Erste Bank sees modest rebound for Hungary in 2024

By Tamas Csonka in Budapest March 13, 2024

Hungary’s economic rebound should be much slower than earlier anticipated in 2024 and GDP is set to expand 2.0% after a 0.9% contraction in 2023, Erste Bank said in a note. Officially, the government’s target is 4.0%, but on Tuesday Economic Minister Marton Nagy said that reaching this target is no longer realistic.  

Economic rebound stalled at the end of the year as GDP stagnated in Q4 on a quarterly and annual level, due to the weak performance of industry and still subdued domestic demand.

On the back of real wage growth, lower inflation and continued monetary easing, the contribution of domestic factors is set to be stronger this year, but the weakness of the external environment remains a relevant risk, hampering the prospects of industrial exports.

Rapid disinflation is set to lose steam in the spring, with the base effect fading. The improvement in consumer demand and fiscal consolidation should create additional inflation risks later in the year, Erste said.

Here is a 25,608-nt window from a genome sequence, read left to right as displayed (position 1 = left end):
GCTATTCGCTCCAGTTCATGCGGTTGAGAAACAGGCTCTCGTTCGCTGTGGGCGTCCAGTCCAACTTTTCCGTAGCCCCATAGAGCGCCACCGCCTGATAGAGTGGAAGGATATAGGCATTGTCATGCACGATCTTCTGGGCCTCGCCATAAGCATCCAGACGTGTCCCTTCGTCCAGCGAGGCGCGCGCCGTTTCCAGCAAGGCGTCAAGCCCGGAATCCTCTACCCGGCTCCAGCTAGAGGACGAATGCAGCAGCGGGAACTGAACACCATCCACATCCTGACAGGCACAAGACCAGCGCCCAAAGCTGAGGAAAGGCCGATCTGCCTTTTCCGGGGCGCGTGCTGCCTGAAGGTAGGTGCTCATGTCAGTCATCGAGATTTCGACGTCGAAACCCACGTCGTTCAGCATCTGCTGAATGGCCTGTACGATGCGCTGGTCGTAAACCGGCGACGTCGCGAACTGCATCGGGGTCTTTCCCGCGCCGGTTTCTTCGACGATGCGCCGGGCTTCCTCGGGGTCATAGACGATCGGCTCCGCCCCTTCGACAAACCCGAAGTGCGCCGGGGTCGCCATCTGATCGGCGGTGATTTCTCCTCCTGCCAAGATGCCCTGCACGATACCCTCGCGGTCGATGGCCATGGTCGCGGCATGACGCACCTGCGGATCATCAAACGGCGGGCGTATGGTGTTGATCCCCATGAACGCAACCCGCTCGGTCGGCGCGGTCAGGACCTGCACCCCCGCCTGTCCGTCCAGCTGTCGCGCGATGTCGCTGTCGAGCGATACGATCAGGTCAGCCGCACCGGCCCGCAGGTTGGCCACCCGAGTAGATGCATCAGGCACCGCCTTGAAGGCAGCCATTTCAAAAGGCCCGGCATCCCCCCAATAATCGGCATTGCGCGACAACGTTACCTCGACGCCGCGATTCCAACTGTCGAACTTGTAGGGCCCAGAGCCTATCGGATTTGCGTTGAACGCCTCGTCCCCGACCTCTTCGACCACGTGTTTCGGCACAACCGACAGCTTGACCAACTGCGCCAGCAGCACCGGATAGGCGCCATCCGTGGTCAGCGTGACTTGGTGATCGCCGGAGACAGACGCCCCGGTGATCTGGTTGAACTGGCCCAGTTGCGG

Annual average inflation could drop to 4.7% in 2024 and reach the central bank’s 4% tolerance band a year later at the upper band. The central bank’s current forecast put the headline figure between 4.0-5.5% for 2024 and 2.5-3.5 for 2025.

The projected rise in inflation in the second quarter justifies a cautious shift in the monetary policy from April. The policy rate could still be reduced to 6.50% by the end of June, however, room for the continuation of monetary easing in the second half is limited, given the longer-lasting strict monetary policy of major central banks it added.

Erste argues that the acceleration in the pace of rate cuts last month was temporary. The MNB reduced the base rate by 100bp to 9% on the back of lower inflation, weaker growth data and positive developments in Hungary's risk assessment.

After the meeting, deputy governor Barnabas Virag called market expectations that the base rate will drop to 6-7% by the end of the first half realistic.

Expectations for more MNB rate cuts, coupled with some other factors, the risk-on mode of markets, and EU fund development, led to a spectacular bond rally, with the ten-year reference yields dropping well below 6% at end-2023. The new year brought an upward correction from an overbought market, and domestic fundamentals do not justify any relevant yield drop.

The forint has been on a weakening path again, with higher volatility due to geopolitical tensions and steeper rate cuts by the MNB. The central bank's cautious stance from the second half should help consolidate the EUR/HUF, according to Erste to 390. On Wednesday morning, the local currency fell to 399.5, the weakest level in more than a year.


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